Anna Peggion: My Spotlight of the Backstage

Forging ties with some of the greatest international fashion icons of our time, Italian beauty expert Anna Peggion speaks of the art of modelling… and growing up

With her recent foray into the world of celebrity modelling and her daringly defiant vision the business, Anna Peggion transformed a childhood love affair with glamour and aesthetics into a lifetime career – opening the first European John Casablancas Center in Italy and bagging the La Kore Fashion Oscar in 2005.

“This passion is what probably pulled me towards the modelling industry in the first place, but I always knew I wanted more than just that, because the idea of being a model was not enough for me,” she explained.

“I am a very creative person and once I got into the business I started developing new ideas and putting my head into innovative projects, convincing myself to move towards a more entrepreneurial position – I wanted to discover the backstage part of the job and develop on that.”

Anna now works at modelling agency WhyNot Models in Milan, for which she is Head of the Celebrity department since 2008.

Being able to tie the knot with success, however, required a great deal of persistence, a touch of good luck and – as is often the case in life – a second pair of steady hands to carry her through.

For Anna, these came in the form of a photographer and close friend she was working with at the time: “My initial passion also exploded thanks to him; he pushed me and gave me the motivation to move into the business of launching my own modelling school in Milan.”

Yet it was not until her decision to pack up and take off to the buzzing glitz and glamour of New York City in 1987, two years after opening her school, that change truly hit her.

“I travelled to the US for research because I wanted to see a lot more of what the modelling field was made up of"

This time the steady hands belonged to the world’s leading entrepreneur in modelling and talent development; the man who discovered and cultivated the flair of some of the most memorable models to ever grace our catwalks – a list including, among many others, Cindy Crawford and Naomi Campbell.

Anna said: “I travelled to the US for research because I wanted to see a lot more of what the modelling field was made up of. I met a lot of interesting and stimulating people but John Casablancas was definitely the one who gave me the most strength; he is a very energetic and positive person and he filled me with the determination to believe in what it was I was doing and to proceed in the business with enthusiasm for the following years.”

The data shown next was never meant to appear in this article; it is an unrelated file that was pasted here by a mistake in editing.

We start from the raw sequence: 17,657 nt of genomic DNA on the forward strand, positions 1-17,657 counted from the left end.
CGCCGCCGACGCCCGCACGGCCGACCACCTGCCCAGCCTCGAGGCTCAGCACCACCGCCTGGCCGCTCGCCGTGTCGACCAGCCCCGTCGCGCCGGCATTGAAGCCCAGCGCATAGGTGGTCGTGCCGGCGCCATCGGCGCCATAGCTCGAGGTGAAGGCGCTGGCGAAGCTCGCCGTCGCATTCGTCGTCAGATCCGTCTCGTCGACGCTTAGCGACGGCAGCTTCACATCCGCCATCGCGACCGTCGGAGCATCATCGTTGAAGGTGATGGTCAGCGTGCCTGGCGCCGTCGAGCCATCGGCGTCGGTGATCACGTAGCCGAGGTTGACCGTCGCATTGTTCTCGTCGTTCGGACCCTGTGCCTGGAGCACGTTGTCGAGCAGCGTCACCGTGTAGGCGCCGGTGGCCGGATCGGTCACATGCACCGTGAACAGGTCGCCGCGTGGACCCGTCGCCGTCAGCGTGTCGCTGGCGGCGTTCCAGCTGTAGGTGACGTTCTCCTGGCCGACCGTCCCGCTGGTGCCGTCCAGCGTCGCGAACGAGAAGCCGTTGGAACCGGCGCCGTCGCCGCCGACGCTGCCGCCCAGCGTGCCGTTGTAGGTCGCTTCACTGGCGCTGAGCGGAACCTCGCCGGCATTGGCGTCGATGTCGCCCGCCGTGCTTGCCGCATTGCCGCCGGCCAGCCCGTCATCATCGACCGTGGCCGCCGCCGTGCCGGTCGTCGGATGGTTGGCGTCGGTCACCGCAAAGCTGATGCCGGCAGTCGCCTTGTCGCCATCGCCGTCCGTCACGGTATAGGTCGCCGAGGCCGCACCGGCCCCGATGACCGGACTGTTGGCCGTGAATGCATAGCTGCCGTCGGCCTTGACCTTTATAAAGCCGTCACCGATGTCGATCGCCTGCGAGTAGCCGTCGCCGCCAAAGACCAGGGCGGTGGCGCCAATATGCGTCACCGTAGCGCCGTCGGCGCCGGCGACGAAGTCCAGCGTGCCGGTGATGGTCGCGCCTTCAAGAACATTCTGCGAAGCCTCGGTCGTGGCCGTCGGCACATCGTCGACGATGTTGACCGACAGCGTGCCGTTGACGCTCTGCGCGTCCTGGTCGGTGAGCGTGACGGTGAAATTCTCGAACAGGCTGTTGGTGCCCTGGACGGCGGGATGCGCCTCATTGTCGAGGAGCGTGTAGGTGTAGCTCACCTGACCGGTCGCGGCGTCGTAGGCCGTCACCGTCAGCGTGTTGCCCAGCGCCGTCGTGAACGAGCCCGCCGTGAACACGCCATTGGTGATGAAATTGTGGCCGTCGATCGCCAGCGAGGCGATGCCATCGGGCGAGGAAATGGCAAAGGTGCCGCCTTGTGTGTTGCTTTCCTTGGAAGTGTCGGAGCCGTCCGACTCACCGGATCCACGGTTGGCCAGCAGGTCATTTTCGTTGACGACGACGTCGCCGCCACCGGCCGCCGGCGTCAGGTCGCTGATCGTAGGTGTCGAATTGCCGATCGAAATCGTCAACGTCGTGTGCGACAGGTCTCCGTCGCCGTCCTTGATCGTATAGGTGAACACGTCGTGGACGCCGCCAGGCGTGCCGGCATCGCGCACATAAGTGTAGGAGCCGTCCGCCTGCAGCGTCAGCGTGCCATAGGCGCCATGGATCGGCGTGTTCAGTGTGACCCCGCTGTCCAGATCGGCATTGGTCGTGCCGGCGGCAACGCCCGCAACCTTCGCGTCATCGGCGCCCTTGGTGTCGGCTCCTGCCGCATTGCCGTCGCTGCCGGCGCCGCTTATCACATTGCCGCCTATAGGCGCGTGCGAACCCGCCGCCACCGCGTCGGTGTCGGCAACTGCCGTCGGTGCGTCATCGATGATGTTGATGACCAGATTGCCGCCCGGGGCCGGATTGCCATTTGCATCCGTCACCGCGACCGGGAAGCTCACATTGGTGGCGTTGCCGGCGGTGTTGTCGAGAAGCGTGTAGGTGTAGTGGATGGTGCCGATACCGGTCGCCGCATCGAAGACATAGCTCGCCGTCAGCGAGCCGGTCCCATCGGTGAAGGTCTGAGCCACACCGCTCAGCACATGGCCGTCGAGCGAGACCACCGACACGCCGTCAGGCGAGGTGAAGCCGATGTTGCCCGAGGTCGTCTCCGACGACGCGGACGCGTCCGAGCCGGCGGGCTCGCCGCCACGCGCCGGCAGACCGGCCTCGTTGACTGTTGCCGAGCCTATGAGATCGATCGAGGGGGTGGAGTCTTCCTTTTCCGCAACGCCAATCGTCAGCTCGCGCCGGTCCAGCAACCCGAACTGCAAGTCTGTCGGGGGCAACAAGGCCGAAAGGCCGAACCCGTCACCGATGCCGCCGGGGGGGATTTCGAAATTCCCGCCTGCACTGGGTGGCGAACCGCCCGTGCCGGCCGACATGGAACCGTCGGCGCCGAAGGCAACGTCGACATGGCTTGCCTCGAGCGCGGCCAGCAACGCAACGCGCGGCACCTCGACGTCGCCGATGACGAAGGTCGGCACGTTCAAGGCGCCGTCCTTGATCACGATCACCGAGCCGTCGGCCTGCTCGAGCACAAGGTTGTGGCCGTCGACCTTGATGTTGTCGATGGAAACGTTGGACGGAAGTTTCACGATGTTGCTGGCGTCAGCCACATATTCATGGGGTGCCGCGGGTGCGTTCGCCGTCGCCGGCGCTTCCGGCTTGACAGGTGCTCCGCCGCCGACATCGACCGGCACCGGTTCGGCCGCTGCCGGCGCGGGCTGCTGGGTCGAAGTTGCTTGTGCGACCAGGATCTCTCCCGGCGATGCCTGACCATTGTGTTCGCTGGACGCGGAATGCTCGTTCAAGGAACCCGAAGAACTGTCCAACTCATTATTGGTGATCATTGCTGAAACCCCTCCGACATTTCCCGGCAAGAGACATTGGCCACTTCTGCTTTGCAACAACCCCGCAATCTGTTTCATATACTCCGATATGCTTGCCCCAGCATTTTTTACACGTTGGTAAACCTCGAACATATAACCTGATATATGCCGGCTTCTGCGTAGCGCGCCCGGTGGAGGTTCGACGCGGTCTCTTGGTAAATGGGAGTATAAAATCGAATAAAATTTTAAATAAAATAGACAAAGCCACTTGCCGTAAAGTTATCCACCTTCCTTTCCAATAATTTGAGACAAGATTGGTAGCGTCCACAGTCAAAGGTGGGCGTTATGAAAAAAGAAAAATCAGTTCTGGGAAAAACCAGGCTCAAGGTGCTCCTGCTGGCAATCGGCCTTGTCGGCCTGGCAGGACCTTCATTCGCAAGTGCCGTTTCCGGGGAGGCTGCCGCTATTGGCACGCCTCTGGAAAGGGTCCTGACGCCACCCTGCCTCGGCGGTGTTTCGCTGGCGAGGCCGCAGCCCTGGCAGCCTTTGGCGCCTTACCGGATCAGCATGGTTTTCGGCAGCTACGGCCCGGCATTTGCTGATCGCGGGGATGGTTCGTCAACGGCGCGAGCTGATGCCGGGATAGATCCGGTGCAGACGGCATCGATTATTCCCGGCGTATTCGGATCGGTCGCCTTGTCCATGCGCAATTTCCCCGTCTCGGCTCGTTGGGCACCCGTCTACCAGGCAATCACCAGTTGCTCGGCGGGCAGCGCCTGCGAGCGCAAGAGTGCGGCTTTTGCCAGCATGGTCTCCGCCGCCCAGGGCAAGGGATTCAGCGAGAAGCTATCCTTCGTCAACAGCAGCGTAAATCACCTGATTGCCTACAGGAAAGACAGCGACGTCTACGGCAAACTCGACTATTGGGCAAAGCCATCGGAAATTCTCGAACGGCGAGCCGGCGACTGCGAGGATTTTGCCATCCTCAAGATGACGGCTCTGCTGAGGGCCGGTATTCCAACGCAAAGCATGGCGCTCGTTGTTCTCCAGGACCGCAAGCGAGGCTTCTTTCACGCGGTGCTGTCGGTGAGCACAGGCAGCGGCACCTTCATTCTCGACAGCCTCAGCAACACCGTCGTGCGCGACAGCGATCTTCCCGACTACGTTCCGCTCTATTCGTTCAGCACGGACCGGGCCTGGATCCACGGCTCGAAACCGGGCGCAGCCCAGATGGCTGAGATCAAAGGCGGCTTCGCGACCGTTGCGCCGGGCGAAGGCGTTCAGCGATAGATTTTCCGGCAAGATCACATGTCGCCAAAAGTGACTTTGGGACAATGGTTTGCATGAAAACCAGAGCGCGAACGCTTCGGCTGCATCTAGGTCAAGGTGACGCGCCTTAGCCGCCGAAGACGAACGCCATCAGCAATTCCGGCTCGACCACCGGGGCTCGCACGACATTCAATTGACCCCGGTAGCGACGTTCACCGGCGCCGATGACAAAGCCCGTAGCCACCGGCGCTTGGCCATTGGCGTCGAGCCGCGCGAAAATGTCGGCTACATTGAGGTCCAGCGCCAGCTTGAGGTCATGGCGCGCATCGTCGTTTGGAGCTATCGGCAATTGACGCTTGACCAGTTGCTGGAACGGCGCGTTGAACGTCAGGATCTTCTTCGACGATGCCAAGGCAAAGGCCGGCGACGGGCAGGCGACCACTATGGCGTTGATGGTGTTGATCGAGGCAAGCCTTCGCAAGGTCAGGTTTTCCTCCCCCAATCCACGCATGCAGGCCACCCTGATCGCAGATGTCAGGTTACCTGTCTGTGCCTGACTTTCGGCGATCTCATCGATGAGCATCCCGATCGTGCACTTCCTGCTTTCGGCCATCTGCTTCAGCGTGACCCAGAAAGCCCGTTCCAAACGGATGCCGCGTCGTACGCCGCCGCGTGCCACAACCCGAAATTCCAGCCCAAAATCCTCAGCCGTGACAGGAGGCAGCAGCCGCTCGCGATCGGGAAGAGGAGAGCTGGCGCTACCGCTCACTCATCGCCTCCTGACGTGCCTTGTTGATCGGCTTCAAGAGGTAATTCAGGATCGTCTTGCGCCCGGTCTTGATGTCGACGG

To Anna, the business of modelling extends far beyond the simple realms of having a beautiful body or appearing on TV – it involves plenty of personal growth and development, as well as the ability to understand and express talent through elements such as photography, styling and communication.

“Like everything else, modelling needs talent to back it up,” Anna stated firmly. “It is definitely an artistic expression of talent, and it is not as superficial as a lot of people might think. Our John Casablancas School was primarily a self-improvement modelling and careers center, where we taught models to walk, pose, gain more confidence in their work and learn to express the talent that sometimes they themselves didn’t even know they had.”

Anna’s sensitive approach to the business, combined with her playfully creative yet solidly defined vision of the fashion and beauty worlds, places her at the forefront of a rapidly expanding industry in need of women who can bring a human element to both the catwalk and backstage.

The result – years of triumphantly shaping and re-inventing the modelling business to reflect her image of the profession as both an educational and artistic platform for growth; a journey that led her to discover some of Italy’s most successful models, become a television figure and receive the prestigious Fashion Oscar (“Oscar della Moda”) at the Italian yearly La Kore Fashion Show in 2005. Anna went on to explain that most young men and women who start out in the business are, more than anything else, terrified.

“Those who do want to become top models must be very determined, however we find that most boys and girls are initially terrified that they won’t be able to make it, that they aren’t beautiful or perfect enough - this is where our work begins.”